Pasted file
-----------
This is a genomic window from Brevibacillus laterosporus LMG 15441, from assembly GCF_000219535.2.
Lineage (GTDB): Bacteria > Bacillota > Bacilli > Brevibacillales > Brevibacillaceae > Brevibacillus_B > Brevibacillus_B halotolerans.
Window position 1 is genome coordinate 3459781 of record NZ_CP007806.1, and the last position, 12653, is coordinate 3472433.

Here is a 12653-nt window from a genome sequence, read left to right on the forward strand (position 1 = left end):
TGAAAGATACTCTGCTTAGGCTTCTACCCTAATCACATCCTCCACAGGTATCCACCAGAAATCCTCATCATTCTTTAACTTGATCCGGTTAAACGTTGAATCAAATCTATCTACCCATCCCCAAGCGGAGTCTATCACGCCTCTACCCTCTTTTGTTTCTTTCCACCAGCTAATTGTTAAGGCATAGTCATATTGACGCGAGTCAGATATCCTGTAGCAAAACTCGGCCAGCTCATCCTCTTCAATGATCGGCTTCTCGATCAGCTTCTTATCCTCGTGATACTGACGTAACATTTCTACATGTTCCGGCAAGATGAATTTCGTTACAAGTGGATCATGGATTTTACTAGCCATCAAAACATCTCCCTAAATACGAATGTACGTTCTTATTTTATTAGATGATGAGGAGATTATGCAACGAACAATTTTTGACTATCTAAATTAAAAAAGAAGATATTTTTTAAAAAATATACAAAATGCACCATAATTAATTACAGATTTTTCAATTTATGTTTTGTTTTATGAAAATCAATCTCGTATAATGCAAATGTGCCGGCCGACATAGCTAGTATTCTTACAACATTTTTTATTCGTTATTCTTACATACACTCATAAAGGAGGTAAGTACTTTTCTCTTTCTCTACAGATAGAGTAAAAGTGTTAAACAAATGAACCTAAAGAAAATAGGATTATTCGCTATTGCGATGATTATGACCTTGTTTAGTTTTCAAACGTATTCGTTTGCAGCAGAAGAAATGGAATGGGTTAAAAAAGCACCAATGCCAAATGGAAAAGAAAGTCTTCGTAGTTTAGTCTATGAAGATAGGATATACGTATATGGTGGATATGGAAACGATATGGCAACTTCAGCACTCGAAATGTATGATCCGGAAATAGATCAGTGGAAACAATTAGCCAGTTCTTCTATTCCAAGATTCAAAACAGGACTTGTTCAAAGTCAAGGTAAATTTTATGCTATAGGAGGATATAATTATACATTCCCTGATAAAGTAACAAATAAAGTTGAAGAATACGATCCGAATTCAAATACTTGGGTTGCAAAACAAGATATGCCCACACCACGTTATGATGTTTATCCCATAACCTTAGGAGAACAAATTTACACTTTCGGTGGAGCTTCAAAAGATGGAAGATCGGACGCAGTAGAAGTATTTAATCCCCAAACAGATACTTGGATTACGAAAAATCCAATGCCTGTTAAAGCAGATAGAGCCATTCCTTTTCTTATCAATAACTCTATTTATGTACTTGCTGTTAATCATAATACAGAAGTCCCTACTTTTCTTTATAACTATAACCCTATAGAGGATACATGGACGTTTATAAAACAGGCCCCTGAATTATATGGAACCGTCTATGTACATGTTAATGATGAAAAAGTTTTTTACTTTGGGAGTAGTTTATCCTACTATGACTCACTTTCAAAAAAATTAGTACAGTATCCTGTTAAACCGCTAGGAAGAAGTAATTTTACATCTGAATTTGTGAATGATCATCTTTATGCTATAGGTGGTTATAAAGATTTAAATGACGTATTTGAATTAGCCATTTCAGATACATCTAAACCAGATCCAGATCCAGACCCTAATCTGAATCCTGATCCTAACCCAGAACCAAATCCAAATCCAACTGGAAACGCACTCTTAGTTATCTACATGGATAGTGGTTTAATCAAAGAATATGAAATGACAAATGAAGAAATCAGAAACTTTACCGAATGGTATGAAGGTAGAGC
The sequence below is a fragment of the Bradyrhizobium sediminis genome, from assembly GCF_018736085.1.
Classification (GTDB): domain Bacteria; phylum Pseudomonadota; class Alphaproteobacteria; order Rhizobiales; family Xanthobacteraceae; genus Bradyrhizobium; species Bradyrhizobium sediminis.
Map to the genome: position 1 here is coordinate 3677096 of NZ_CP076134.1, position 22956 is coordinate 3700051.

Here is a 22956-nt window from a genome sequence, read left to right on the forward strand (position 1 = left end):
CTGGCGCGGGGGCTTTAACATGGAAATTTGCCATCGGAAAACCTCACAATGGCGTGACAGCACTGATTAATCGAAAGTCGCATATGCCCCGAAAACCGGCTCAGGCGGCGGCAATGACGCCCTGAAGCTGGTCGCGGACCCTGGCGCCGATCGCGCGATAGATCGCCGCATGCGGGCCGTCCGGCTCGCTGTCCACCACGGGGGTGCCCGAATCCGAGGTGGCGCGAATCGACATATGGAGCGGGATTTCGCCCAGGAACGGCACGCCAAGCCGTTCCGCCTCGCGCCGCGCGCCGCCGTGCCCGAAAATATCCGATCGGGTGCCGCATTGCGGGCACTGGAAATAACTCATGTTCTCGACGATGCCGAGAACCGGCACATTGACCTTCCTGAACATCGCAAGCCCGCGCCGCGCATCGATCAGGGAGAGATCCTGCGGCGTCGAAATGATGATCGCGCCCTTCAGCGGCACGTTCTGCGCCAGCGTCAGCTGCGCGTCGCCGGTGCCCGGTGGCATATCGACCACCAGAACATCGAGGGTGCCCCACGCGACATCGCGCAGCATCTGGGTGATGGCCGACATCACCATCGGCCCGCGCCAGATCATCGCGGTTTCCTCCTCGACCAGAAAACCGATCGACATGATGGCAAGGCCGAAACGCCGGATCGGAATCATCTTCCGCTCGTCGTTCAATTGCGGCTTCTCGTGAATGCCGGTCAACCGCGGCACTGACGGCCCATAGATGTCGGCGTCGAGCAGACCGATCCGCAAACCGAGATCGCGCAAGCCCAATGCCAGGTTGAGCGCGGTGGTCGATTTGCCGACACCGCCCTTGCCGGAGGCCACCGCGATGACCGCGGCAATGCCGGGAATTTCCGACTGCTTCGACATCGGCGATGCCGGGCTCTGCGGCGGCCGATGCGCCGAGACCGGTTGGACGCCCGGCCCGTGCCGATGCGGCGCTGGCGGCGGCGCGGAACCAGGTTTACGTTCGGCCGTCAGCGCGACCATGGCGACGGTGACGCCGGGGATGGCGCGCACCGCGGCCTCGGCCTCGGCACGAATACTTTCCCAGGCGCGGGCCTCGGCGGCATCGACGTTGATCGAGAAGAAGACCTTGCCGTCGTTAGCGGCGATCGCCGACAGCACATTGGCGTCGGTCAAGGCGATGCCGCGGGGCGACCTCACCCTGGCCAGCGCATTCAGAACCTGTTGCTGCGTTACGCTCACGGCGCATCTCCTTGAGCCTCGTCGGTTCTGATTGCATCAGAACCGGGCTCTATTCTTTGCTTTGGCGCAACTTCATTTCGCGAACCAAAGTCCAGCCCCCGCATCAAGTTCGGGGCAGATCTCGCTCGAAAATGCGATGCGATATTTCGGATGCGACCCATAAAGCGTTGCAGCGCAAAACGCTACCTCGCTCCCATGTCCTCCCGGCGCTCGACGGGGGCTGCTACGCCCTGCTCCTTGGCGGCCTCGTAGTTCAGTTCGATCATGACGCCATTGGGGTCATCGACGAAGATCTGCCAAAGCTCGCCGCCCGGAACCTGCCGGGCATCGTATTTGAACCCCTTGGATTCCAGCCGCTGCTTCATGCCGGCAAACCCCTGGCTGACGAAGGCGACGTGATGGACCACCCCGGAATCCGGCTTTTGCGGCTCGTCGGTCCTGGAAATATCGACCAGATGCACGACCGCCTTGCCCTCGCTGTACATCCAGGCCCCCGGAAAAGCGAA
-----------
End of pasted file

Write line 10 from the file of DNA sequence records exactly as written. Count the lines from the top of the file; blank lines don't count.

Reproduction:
CTGGCGCGGGGGCTTTAACATGGAAATTTGCCATCGGAAAACCTCACAATGGCGTGACAGCACTGATTAATCGAAAGTCGCATATGCCCCGAAAACCGGCTCAGGCGGCGGCAATGACGCCCTGAAGCTGGTCGCGGACCCTGGCGCCGATCGCGCGATAGATCGCCGCATGCGGGCCGTCCGGCTCGCTGTCCACCACGGGGGTGCCCGAATCCGAGGTGGCGCGAATCGACATATGGAGCGGGATTTCGCCCAGGAACGGCACGCCAAGCCGTTCCGCCTCGCGCCGCGCGCCGCCGTGCCCGAAAATATCCGATCGGGTGCCGCATTGCGGGCACTGGAAATAACTCATGTTCTCGACGATGCCGAGAACCGGCACATTGACCTTCCTGAACATCGCAAGCCCGCGCCGCGCATCGATCAGGGAGAGATCCTGCGGCGTCGAAATGATGATCGCGCCCTTCAGCGGCACGTTCTGCGCCAGCGTCAGCTGCGCGTCGCCGGTGCCCGGTGGCATATCGACCACCAGAACATCGAGGGTGCCCCACGCGACATCGCGCAGCATCTGGGTGATGGCCGACATCACCATCGGCCCGCGCCAGATCATCGCGGTTTCCTCCTCGACCAGAAAACCGATCGACATGATGGCAAGGCCGAAACGCCGGATCGGAATCATCTTCCGCTCGTCGTTCAATTGCGGCTTCTCGTGAATGCCGGTCAACCGCGGCACTGACGGCCCATAGATGTCGGCGTCGAGCAGACCGATCCGCAAACCGAGATCGCGCAAGCCCAATGCCAGGTTGAGCGCGGTGGTCGATTTGCCGACACCGCCCTTGCCGGAGGCCACCGCGATGACCGCGGCAATGCCGGGAATTTCCGACTGCTTCGACATCGGCGATGCCGGGCTCTGCGGCGGCCGATGCGCCGAGACCGGTTGGACGCCCGGCCCGTGCCGATGCGGCGCTGGCGGCGGCGCGGAACCAGGTTTACGTTCGGCCGTCAGCGCGACCATGGCGACGGTGACGCCGGGGATGGCGCGCACCGCGGCCTCGGCCTCGGCACGAATACTTTCCCAGGCGCGGGCCTCGGCGGCATCGACGTTGATCGAGAAGAAGACCTTGCCGTCGTTAGCGGCGATCGCCGACAGCACATTGGCGTCGGTCAAGGCGATGCCGCGGGGCGACCTCACCCTGGCCAGCGCATTCAGAACCTGTTGCTGCGTTACGCTCACGGCGCATCTCCTTGAGCCTCGTCGGTTCTGATTGCATCAGAACCGGGCTCTATTCTTTGCTTTGGCGCAACTTCATTTCGCGAACCAAAGTCCAGCCCCCGCATCAAGTTCGGGGCAGATCTCGCTCGAAAATGCGATGCGATATTTCGGATGCGACCCATAAAGCGTTGCAGCGCAAAACGCTACCTCGCTCCCATGTCCTCCCGGCGCTCGACGGGGGCTGCTACGCCCTGCTCCTTGGCGGCCTCGTAGTTCAGTTCGATCATGACGCCATTGGGGTCATCGACGAAGATCTGCCAAAGCTCGCCGCCCGGAACCTGCCGGGCATCGTATTTGAACCCCTTGGATTCCAGCCGCTGCTTCATGCCGGCAAACCCCTGGCTGACGAAGGCGACGTGATGGACCACCCCGGAATCCGGCTTTTGCGGCTCGTCGGTCCTGGAAATATCGACCAGATGCACGACCGCCTTGCCCTCGCTGTACATCCAGGCCCCCGGAAAAGCGAA